But it is a mistake of mammoth proportions on the part of the white section of our population to expect black people to suddenly stop talking about an aspect of our country’s history simply because it “doesn’t sit well with us. We are made to feel guilty”. That would legitimising the shame that the system sought to implant in us. And that shame has unintended but dangerous consequences. It spawns a new brand of black consciousness that is based on a hatred of the past (the system and the white people who created it).

This new brand of “black consciousness” is based on hatred for white people and anything white. The exponents of that consciousness would actually take offence at the views I have expressed here, probably calling me all sorts of unprintable names suggesting I grovel at the feet of the masters. But they forget one simple truth. White people are here to stay. Yes, you’ll get the yellow-bellied few who will run at the first sight of trouble but it is almost impossible for white South Africans to claim another continent as home.

Zelda was wrong when she asserted whites are not needed in South Africa. They are needed, what is not going to happen though is people will not stop looking back. And if looking back and blaming a system that placed whites above all other races makes whites feel they are not needed, then white people need to look at themselves. Zelda needs to look at herself. Start with the man in the mirror and ask him why he needs to be reassured that he is needed.

If anybody needs reassuring it should be black people who have factual evidence that “they never loved us”.

Zelda, the rather likeable blonde who dedicated almost two decades of her life to be personal assistant to the man who has come to embody racial reconciliation the world over went further to suggest that she would henceforth change her surname to Van Riebeeck. To the unlucky few who are not old enough to have learnt old syllabus South African history Jan Van Riebeeck is the Christopher Columbus of South Africa. He “discovered” South Africa in 1652 and set up base in Cape Town. And as the say, the rest is history.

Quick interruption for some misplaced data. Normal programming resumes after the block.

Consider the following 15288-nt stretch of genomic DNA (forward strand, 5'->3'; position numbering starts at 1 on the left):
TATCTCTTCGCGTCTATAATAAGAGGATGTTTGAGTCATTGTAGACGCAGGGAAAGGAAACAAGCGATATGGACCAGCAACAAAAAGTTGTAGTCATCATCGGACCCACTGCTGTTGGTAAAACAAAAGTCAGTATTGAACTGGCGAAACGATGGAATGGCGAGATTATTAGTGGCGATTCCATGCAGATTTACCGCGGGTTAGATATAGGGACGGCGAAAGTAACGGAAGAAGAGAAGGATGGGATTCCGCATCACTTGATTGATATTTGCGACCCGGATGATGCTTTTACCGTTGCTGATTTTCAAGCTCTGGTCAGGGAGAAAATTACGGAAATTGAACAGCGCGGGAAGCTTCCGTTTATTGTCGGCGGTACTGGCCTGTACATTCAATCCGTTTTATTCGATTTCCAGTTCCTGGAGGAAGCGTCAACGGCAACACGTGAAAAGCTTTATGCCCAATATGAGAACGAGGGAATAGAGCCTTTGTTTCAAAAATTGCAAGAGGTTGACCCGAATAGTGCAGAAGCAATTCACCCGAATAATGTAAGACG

So Zelda Van Riebeeck understands that the black people in this country hold a rather dim or negative view of the Dutchman adventurer Van Riebeeck. Otherwise she wouldn’t suggest that marrying him posthumously is revenge enough for the president’s insults to white people.

“If I was a white investor I would more or less leave now. It’s very clear whites are not wanted or needed in SA”. This for me was the lowest of her insults, the idea that “white investors” are doing South Africa a favour by investing their money here. I swear I would have puked if I wasn’t made of sterner stuff. And then she wonders why people like the President figure white people are the origins of our problems? It’s because of this patronising attitude that they think they are also the solution to our problems, because they can tell their fellow white folk not to invest in this black people’s country.

Maybe poor Zelda didn’t get the memo, investors will invest in any place that promises returns on their investment, they follow the smell of money. President’s Hollande’s France is not looking for a group of white people who are afraid of fixing up what their ancestors messed up.

But the biggest message I have for Zelda is that your fellow countrymen, those of a darker hue, don’t hold you personally responsible for our lot. We are a bit more intelligent than that, and the majority are simply looking for a hand up from their man-made colour-based misery. PS Your dislike for No 1 is shared by millions in this country. If you think “investors” can help us get rid of him, please don’t exclude us in your campaign based on our skin colour, we want him out too.

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9 responses

  1. A thoughtful and thought-provoking analysis, Sydney. It’s difficult to overcome entrenched attitudes. Awareness of the wrongs and mistakes of the past and a willingness to think, discuss and change are what’s needed… schools should be open to that kind of discussion, or where can it start if not there?

    Like